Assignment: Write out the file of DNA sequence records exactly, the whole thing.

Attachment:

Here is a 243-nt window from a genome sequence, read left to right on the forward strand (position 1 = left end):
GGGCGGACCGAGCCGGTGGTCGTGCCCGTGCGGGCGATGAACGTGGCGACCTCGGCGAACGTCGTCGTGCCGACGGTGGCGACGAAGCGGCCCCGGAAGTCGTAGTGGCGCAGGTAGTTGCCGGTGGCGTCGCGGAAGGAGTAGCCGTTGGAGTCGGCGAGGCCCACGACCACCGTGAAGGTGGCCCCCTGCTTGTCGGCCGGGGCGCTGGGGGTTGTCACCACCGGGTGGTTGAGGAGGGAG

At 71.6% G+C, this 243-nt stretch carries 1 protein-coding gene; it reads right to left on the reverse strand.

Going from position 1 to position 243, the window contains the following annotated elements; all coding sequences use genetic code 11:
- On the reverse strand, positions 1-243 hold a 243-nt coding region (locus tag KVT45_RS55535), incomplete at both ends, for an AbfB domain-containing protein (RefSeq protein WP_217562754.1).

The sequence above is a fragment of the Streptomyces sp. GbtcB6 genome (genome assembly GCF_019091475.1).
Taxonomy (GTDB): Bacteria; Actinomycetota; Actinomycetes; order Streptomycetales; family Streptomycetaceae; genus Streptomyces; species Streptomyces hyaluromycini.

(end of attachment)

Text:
Here is a 243-nt window from a genome sequence, read left to right on the forward strand (position 1 = left end):
GGGCGGACCGAGCCGGTGGTCGTGCCCGTGCGGGCGATGAACGTGGCGACCTCGGCGAACGTCGTCGTGCCGACGGTGGCGACGAAGCGGCCCCGGAAGTCGTAGTGGCGCAGGTAGTTGCCGGTGGCGTCGCGGAAGGAGTAGCCGTTGGAGTCGGCGAGGCCCACGACCACCGTGAAGGTGGCCCCCTGCTTGTCGGCCGGGGCGCTGGGGGTTGTCACCACCGGGTGGTTGAGGAGGGAG

At 71.6% G+C, this 243-nt stretch carries 1 protein-coding gene; it reads right to left on the reverse strand.

Going from position 1 to position 243, the window contains the following annotated elements; all coding sequences use genetic code 11:
- On the reverse strand, positions 1-243 hold a 243-nt coding region (locus tag KVT45_RS55535), incomplete at both ends, for an AbfB domain-containing protein (RefSeq protein WP_217562754.1).

The sequence above is a fragment of the Streptomyces sp. GbtcB6 genome (genome assembly GCF_019091475.1).
Taxonomy (GTDB): Bacteria; Actinomycetota; Actinomycetes; order Streptomycetales; family Streptomycetaceae; genus Streptomyces; species Streptomyces hyaluromycini.